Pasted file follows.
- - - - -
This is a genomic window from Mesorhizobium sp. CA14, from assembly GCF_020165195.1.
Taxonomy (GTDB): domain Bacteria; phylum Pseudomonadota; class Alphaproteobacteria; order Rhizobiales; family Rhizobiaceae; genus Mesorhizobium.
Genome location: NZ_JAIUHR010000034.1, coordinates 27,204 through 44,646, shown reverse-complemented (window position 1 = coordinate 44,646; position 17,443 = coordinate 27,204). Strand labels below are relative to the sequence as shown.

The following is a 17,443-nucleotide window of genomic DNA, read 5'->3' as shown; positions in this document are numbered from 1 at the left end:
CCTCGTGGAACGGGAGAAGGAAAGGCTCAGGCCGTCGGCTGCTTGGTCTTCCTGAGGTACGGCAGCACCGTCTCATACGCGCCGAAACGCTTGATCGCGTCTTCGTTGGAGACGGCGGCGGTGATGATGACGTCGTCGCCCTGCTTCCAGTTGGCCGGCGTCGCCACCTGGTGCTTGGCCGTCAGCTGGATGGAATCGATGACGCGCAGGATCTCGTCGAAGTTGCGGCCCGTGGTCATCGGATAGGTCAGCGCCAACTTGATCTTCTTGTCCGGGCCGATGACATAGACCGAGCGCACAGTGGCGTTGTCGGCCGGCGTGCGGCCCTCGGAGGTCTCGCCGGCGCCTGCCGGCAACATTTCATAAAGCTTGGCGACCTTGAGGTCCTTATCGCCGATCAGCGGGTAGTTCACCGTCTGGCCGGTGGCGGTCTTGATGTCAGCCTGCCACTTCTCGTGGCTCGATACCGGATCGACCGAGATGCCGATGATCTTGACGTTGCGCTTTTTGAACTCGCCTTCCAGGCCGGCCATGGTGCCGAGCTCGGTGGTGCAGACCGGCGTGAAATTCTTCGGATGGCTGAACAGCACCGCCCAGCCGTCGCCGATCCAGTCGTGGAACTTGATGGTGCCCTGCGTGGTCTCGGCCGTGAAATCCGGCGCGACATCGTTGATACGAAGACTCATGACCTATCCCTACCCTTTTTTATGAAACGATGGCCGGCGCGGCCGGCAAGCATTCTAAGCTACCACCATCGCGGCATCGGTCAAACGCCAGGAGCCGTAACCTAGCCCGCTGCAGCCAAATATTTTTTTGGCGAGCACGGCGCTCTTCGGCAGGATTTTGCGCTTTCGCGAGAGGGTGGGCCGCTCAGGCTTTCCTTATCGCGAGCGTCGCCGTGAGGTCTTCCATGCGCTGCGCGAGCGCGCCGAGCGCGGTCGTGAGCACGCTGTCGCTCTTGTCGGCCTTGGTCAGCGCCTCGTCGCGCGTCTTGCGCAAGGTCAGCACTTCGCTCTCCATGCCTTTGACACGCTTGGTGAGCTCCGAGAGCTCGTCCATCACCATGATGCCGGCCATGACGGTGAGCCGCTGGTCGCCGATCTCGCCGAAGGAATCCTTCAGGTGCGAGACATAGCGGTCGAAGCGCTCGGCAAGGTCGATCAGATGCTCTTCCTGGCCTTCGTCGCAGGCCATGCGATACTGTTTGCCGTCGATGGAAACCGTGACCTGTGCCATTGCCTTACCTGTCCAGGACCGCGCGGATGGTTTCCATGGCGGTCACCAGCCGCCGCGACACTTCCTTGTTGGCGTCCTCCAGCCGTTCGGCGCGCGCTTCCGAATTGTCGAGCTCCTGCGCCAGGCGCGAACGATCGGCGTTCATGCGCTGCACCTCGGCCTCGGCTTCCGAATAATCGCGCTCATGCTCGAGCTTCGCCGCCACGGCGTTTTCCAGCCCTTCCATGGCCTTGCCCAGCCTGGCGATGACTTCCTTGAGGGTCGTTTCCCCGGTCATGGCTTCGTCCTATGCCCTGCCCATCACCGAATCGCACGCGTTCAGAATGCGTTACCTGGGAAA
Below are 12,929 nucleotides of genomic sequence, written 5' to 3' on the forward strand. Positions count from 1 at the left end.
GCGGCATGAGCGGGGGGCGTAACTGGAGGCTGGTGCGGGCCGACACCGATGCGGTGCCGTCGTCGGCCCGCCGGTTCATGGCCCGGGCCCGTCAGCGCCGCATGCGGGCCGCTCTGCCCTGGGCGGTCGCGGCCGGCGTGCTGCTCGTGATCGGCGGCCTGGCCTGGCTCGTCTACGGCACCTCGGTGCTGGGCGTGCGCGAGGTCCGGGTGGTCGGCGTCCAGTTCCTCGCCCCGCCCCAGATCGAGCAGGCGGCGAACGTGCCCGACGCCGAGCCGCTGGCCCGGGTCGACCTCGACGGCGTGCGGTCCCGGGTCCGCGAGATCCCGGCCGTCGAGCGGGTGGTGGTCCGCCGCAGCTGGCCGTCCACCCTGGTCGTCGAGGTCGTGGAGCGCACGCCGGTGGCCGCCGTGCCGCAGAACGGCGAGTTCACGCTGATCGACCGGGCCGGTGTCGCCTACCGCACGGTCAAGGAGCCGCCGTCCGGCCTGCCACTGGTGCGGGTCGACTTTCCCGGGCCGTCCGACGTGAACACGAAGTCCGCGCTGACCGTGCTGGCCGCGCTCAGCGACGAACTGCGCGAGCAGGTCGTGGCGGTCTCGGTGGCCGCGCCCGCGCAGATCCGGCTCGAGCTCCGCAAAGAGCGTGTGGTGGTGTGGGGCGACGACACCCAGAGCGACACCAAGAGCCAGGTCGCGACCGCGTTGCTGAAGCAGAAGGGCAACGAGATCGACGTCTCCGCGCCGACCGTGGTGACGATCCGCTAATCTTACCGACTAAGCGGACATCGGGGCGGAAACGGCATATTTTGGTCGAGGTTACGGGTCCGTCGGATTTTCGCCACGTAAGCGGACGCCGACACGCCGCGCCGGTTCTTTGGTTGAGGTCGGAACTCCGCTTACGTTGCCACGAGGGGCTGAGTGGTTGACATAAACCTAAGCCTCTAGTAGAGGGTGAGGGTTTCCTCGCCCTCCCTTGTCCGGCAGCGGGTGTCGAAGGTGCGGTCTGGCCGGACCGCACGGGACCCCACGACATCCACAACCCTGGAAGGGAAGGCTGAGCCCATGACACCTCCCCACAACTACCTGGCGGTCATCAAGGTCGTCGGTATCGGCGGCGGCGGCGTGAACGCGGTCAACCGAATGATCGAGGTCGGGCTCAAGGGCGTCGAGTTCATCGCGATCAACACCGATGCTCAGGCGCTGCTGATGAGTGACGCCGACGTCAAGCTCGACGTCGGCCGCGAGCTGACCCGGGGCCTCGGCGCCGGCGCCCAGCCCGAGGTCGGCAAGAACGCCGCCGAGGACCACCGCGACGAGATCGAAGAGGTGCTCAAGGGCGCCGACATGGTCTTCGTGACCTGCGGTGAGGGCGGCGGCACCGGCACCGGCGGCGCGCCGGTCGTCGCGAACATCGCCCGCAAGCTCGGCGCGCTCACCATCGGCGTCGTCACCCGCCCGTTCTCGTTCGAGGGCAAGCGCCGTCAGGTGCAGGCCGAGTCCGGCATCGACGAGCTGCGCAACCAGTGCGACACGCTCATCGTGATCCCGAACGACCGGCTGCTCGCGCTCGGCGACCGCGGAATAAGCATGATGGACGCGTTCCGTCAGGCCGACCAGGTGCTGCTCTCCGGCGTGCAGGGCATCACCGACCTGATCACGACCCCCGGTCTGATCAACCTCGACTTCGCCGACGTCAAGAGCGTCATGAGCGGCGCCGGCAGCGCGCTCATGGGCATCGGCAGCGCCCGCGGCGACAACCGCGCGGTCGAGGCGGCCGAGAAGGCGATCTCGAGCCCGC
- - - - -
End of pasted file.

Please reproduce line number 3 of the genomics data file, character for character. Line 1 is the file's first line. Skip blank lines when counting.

Genome location: NZ_JAIUHR010000034.1, coordinates 27,204 through 44,646, shown reverse-complemented (window position 1 = coordinate 44,646; position 17,443 = coordinate 27,204). Strand labels below are relative to the sequence as shown.